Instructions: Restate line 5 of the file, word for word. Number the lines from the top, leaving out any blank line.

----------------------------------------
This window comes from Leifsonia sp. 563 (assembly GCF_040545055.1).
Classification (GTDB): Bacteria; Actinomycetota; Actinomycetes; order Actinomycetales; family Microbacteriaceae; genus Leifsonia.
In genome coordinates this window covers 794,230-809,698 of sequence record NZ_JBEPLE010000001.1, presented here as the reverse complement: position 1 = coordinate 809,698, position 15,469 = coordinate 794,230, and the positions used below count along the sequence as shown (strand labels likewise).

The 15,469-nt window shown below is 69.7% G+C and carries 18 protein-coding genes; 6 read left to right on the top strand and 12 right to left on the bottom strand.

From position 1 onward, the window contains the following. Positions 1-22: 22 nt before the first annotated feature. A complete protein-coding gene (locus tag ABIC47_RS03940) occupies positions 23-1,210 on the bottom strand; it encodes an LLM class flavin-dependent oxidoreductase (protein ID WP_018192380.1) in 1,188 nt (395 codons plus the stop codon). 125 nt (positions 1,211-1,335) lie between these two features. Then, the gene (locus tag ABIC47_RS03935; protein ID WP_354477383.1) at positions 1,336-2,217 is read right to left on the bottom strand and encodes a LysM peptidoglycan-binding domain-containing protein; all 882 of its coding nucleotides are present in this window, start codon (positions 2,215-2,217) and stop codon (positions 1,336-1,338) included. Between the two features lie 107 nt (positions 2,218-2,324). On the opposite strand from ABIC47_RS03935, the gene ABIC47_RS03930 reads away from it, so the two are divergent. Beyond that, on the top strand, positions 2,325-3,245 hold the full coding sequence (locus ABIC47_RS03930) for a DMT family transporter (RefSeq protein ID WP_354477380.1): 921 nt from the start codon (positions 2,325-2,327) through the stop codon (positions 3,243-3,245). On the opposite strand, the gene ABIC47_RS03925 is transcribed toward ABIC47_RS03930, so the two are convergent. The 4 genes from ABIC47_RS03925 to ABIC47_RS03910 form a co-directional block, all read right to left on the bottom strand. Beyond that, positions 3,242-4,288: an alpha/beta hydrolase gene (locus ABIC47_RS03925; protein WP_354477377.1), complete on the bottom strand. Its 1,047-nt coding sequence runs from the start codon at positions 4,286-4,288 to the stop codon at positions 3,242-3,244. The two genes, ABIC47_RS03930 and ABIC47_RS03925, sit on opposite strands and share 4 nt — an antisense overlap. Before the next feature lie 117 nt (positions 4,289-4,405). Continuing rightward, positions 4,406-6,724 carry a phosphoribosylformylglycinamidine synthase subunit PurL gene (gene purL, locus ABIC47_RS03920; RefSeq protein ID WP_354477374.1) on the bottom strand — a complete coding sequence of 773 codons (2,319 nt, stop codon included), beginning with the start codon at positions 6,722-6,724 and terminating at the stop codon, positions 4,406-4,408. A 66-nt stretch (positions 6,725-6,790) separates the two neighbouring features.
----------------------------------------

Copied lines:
From position 1 onward, the window contains the following. Positions 1-22: 22 nt before the first annotated feature. A complete protein-coding gene (locus tag ABIC47_RS03940) occupies positions 23-1,210 on the bottom strand; it encodes an LLM class flavin-dependent oxidoreductase (protein ID WP_018192380.1) in 1,188 nt (395 codons plus the stop codon). 125 nt (positions 1,211-1,335) lie between these two features. Then, the gene (locus tag ABIC47_RS03935; protein ID WP_354477383.1) at positions 1,336-2,217 is read right to left on the bottom strand and encodes a LysM peptidoglycan-binding domain-containing protein; all 882 of its coding nucleotides are present in this window, start codon (positions 2,215-2,217) and stop codon (positions 1,336-1,338) included. Between the two features lie 107 nt (positions 2,218-2,324). On the opposite strand from ABIC47_RS03935, the gene ABIC47_RS03930 reads away from it, so the two are divergent. Beyond that, on the top strand, positions 2,325-3,245 hold the full coding sequence (locus ABIC47_RS03930) for a DMT family transporter (RefSeq protein ID WP_354477380.1): 921 nt from the start codon (positions 2,325-2,327) through the stop codon (positions 3,243-3,245). On the opposite strand, the gene ABIC47_RS03925 is transcribed toward ABIC47_RS03930, so the two are convergent. The 4 genes from ABIC47_RS03925 to ABIC47_RS03910 form a co-directional block, all read right to left on the bottom strand. Beyond that, positions 3,242-4,288: an alpha/beta hydrolase gene (locus ABIC47_RS03925; protein WP_354477377.1), complete on the bottom strand. Its 1,047-nt coding sequence runs from the start codon at positions 4,286-4,288 to the stop codon at positions 3,242-3,244. The two genes, ABIC47_RS03930 and ABIC47_RS03925, sit on opposite strands and share 4 nt — an antisense overlap. Before the next feature lie 117 nt (positions 4,289-4,405). Continuing rightward, positions 4,406-6,724 carry a phosphoribosylformylglycinamidine synthase subunit PurL gene (gene purL, locus ABIC47_RS03920; RefSeq protein ID WP_354477374.1) on the bottom strand — a complete coding sequence of 773 codons (2,319 nt, stop codon included), beginning with the start codon at positions 6,722-6,724 and terminating at the stop codon, positions 4,406-4,408. A 66-nt stretch (positions 6,725-6,790) separates the two neighbouring features.